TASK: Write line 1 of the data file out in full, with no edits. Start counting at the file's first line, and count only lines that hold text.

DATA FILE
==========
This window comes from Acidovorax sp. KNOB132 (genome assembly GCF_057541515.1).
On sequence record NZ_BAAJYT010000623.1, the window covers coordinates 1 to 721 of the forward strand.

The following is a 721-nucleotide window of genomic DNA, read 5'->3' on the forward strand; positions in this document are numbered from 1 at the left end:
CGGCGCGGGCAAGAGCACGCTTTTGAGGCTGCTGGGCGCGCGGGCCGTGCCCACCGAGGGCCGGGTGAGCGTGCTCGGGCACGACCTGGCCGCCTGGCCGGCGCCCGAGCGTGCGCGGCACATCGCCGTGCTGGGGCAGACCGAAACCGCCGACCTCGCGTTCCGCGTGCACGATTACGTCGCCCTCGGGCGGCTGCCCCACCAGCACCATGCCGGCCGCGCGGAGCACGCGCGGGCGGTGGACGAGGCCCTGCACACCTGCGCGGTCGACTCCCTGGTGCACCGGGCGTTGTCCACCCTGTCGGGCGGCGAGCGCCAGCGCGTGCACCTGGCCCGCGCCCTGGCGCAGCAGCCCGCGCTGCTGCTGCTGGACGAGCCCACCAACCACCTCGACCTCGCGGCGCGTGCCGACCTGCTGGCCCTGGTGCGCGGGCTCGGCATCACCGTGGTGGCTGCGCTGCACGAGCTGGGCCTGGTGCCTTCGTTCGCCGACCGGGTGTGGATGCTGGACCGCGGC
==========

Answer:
This window comes from Acidovorax sp. KNOB132 (genome assembly GCF_057541515.1).